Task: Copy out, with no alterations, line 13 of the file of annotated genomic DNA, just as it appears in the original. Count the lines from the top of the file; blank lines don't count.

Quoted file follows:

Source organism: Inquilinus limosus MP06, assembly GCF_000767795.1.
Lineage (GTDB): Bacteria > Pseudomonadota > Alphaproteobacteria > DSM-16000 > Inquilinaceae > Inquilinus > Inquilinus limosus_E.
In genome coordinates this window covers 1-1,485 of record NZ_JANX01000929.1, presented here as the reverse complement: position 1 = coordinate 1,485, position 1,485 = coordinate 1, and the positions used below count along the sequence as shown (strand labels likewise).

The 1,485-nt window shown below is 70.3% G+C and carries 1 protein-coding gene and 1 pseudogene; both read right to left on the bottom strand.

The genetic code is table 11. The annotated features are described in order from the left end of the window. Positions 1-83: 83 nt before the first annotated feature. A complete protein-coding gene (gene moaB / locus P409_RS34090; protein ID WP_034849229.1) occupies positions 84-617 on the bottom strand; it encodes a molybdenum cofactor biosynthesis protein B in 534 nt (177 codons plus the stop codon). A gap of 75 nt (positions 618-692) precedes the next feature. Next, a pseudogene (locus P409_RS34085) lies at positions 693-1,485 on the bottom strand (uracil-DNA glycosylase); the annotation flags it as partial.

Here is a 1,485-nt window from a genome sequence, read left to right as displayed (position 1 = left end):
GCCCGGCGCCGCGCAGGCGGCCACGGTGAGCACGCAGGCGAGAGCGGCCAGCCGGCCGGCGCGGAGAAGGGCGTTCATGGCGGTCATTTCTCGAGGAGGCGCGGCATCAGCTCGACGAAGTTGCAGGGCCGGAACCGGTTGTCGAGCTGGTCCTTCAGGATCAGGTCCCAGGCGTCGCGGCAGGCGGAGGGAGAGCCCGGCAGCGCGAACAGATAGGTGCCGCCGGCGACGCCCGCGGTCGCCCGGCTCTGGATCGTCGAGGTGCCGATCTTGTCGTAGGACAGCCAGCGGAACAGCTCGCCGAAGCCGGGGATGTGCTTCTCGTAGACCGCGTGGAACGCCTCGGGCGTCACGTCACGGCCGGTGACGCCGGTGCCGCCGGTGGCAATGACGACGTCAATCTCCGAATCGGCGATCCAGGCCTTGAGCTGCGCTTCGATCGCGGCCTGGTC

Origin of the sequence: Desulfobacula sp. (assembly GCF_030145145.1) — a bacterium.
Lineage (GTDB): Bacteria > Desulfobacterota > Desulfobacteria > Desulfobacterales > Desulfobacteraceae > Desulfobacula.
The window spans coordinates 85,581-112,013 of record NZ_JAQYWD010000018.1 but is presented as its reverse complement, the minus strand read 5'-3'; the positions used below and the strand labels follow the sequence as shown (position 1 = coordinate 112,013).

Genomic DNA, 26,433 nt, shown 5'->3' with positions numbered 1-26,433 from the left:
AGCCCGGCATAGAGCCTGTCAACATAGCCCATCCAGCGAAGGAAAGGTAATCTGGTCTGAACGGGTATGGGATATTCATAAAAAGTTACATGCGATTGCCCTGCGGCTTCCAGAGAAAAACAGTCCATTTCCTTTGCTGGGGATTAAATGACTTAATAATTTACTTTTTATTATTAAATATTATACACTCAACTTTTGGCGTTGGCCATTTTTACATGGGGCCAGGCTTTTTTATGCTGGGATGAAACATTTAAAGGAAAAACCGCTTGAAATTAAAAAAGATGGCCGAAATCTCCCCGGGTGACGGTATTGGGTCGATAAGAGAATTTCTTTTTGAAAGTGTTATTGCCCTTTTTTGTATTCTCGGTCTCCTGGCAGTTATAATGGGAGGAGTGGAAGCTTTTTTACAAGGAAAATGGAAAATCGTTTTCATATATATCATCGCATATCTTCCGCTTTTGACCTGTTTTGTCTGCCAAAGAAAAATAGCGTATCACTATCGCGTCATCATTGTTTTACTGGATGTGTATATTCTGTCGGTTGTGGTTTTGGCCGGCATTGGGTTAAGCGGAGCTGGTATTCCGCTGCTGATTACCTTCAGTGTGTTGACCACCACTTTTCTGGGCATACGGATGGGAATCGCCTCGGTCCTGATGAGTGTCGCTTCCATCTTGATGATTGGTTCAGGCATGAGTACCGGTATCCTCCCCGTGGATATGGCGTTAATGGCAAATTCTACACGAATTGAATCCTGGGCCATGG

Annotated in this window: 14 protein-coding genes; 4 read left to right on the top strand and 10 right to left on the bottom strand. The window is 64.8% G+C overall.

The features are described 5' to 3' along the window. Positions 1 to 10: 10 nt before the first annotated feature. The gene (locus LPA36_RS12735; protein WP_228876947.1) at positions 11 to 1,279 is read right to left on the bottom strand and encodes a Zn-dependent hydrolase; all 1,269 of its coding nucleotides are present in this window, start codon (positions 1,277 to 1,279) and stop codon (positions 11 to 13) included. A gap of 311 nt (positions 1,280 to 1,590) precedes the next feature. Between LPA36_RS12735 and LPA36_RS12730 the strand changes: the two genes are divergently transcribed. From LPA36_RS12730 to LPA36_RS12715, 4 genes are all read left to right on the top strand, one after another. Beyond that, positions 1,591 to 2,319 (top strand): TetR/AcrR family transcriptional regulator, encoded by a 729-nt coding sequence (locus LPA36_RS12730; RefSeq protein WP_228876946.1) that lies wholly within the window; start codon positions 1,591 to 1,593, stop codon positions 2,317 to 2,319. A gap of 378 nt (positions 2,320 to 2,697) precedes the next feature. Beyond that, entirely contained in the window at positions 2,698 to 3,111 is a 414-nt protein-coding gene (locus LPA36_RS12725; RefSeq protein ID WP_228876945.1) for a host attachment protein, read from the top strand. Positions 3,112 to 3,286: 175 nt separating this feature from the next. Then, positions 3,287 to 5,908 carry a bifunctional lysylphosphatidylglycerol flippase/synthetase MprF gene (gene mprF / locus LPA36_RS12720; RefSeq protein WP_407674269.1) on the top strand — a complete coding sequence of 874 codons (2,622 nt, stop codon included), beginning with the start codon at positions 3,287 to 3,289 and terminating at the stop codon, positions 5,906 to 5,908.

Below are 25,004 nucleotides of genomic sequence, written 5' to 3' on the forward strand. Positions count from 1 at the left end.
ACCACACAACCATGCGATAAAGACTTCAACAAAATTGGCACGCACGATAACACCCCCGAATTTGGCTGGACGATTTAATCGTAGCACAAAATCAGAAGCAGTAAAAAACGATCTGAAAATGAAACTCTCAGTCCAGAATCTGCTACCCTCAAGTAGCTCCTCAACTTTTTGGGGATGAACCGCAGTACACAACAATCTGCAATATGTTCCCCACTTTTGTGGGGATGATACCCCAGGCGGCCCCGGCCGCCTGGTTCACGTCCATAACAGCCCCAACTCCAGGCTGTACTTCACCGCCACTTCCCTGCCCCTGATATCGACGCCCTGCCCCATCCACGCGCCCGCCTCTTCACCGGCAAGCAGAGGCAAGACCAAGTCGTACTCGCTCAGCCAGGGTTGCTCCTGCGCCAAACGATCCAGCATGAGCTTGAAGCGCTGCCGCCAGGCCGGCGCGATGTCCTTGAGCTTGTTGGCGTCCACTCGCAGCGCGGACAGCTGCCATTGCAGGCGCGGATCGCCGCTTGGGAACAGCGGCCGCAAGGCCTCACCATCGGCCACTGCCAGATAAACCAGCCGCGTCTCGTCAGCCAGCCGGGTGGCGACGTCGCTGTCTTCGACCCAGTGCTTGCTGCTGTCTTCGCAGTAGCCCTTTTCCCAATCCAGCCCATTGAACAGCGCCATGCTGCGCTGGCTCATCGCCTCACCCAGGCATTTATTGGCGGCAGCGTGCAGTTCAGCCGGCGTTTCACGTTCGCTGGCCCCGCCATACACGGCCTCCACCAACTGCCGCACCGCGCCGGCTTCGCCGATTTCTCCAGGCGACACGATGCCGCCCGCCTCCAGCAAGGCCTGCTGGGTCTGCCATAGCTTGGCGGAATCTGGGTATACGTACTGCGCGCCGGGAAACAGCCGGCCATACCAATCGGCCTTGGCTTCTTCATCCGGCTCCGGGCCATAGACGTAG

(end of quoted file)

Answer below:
Annotated in this window: 14 protein-coding genes; 4 read left to right on the top strand and 10 right to left on the bottom strand. The window is 64.8% G+C overall.